Kurt Sutter has been a familiar name to fans of television and FX for a number of years, and the channel wasted no time in bringing Sutter back onboard after the end Sons of Anarchy, giving a series order greenlight to his new series, The Bastard Executioner.
For an episode that has so many scenes that could all individually be described as great, this episode continues to not have enough happen in order to properly justify the run time. The majority of the action is important, but letting every scene breathe and take as much time as possible to play out undercuts the levity of the scenes where the drawn out nature of an interaction instills everything with increased emotion. Having a conversation between Gemma and Nero be the same length as one between Althea and Unser, or close to it, attempts to place them on the same level and this doesn’t make any sense. There are few transitional scenes this week, only increasingly long and drawn out exchanges as Gemma’s actions in relation to Tara’s death come into focus and get passed around the club. In an episode where long-awaited fireworks are expected, the sudden refusal to put Jax and Gemma in the same room is a disappointment and one that is not tempered by the prison murder of Lin or the semi-pointless car chase Jax takes part in. Finding the emotional heart of the show again this close to the finale after so many seasons of blood and guts is a good thing, but with over an hour of screen time filled with lots of tell and not a lot of show, the emotional heart isn’t balanced with anything else.
The title of this week’s Sons of Anarchy episode refers to a speech from Act II of Hamlet, in which the Prince of Denmark confesses his general malaise and depression to Rosencrantz and Guildenstern. While outlining his outlook on life, he commiserates about how many accomplishments and abilities mankind is capable of in which he cannot bring himself to take part, for lack of purpose and motivation. This lack of interest in the general goings on or excitement of the world can surely be applied to the club throughout much of this season of Sons, but is also accurate meta commentary on the way the show is spurning narrative opportunities left and right over its final stretch.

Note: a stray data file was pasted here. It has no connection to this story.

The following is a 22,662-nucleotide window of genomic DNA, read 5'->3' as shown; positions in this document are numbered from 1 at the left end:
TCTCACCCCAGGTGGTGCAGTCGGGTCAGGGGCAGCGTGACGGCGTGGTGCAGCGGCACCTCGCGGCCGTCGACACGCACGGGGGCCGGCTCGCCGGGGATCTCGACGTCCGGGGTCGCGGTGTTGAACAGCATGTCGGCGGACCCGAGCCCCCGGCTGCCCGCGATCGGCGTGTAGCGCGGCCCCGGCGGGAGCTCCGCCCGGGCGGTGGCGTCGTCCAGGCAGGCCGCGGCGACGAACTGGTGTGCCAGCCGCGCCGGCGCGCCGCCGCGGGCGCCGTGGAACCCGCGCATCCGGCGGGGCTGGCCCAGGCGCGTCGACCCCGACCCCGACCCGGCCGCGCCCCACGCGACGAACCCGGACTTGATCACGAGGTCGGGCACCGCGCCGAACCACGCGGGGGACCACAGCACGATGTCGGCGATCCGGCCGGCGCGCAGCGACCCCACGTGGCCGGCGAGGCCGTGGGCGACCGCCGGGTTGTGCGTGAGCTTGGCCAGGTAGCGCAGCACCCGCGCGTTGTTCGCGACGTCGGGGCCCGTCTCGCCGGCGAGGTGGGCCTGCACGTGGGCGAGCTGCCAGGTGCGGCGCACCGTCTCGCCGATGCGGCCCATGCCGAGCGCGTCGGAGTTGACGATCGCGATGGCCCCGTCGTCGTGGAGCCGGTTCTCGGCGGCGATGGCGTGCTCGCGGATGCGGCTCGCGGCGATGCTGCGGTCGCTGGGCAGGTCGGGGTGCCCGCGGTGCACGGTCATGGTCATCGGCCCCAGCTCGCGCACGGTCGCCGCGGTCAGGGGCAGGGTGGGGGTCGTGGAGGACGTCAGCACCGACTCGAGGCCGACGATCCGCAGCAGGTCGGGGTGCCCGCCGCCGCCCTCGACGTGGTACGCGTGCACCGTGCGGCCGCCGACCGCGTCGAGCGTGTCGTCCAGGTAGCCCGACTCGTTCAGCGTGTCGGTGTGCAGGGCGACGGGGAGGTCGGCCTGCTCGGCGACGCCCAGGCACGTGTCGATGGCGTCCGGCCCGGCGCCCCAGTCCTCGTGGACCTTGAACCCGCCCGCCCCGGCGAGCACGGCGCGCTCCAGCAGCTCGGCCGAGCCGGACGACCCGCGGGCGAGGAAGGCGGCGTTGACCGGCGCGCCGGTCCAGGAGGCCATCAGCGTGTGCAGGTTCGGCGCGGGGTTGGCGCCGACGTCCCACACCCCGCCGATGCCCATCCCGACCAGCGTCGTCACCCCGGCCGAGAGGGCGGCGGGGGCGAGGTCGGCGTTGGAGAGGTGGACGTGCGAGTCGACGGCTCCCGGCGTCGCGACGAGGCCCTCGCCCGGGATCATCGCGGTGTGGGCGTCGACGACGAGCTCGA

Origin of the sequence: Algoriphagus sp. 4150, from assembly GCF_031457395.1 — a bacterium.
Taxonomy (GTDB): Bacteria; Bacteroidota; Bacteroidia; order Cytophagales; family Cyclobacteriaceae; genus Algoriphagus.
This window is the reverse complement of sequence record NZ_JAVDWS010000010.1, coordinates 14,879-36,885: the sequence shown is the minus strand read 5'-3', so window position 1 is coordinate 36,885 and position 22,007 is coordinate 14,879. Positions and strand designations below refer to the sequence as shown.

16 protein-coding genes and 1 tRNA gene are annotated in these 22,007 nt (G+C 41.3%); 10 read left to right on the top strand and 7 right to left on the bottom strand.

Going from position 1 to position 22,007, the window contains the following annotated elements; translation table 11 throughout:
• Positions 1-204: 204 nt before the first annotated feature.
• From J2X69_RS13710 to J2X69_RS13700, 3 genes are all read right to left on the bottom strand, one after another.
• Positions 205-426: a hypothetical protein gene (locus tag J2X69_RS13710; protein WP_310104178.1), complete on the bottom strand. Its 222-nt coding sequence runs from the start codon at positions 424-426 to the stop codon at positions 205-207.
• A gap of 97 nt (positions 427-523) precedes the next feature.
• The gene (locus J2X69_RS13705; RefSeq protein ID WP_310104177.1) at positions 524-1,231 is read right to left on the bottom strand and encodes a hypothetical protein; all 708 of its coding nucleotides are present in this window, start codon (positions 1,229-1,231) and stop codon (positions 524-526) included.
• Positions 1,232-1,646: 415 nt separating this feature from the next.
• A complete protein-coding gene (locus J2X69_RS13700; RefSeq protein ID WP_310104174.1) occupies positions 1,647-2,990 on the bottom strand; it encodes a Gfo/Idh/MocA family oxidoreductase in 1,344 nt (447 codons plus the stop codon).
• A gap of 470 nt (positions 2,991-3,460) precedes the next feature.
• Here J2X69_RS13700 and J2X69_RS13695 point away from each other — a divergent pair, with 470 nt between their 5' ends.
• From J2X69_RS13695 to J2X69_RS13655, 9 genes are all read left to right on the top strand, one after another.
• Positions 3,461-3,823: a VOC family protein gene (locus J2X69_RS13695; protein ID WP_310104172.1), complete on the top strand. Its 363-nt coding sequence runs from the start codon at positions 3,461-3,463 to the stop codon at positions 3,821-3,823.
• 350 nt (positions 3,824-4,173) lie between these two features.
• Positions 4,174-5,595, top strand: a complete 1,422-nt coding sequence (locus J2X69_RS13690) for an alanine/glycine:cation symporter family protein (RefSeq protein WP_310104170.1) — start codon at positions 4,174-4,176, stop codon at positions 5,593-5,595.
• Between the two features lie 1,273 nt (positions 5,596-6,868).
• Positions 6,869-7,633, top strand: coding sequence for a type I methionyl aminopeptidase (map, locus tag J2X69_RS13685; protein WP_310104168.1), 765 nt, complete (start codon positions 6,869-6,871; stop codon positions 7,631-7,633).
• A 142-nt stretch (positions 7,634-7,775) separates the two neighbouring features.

Putting aside all of the violence (which packs no punch), torture (which has gone too far yet again), and killing (which has no motivation behind it) for just a minute, this week’s episode of Sons of Anarchy tries to do some interesting things with its characters for maybe the first time all season. It doesn’t always pan out, but that is a result of not committing fully rather than refusing to take the time to try something different. After weeks of dropping breadcrumbs in regards to Abel’s mental state and the club’s effect on him, there is finally a definitive incident that proves Abel’s surroundings are turning him into an indiscriminately violent and angry person, just like his father. Of course, Sons doesn’t have the restraint to discuss raising a child in this environment with any sort of tact. So instead of Wendy and Jax having a one-on-one conversation about him attacking another child with a metal lunchbox (he’s resourceful, too!), Abel gets turned into an approximation of devil spawn at the kitchen table.
Insist things have been made right. Take a drink. Smile smugly at the friends and family that surround you in your time of “triumph”. Rinse, repeat. Such is the cycle SAMCRO, and by extension Sons of Anarchy, finds themself in after once again conquering a would-be enemy with nothing but fire power and questionable wit. The thing about this cycle of pulling solutions out of nowhere shortly after discovering impending danger is that it makes for a repetitive and predictable season. Instead of Kurt Sutter emptying out his story bucket and taking chances when possible, the show has found itself in a rut of inevitable violence and unsurprising dialogue. A few developing threads this episode have great potential to reverse this trend, but they move so slowly it is possible nothing could come to fruition for a few episodes more, though at this point, any forward momentum is welcome.
Jax’s early declaration to Nero about his shock that Lin would go so far as an act of revenge is the first time in a while he has shown any true concern for the people around him. It also comes off as incredibly naive in that even if the murder of sixteen innocent people is indefensible, the reason it even came to retaliation in the first place stems from his actions first and foremost. His inability to understand how his actions affect an ever-widening pool of people is quickly becoming a theme here, but without any real consequences for the club or his life.
Coming off a bloody and shocking season finale, the final stretch of Sons of Anarchy kicks things off with nothing less than a bloody and shocking premiere. The actual action takes up less than a third of the episode, with most of the super-sized premiere ending up as time spent watching various gangs and family members talk in circles about last season’s events. With only a handful of episodes to iron out all of the conflicts from last year’s denouement, set up a proper season arc, and tie everything up in a satisfying manner, one would think Sutter and co. would have a sense of urgency when it comes to moving the plot along. Instead, a small number pieces on the chessboard are shifted a few spaces while everybody else stands around and observes the events unfolding.
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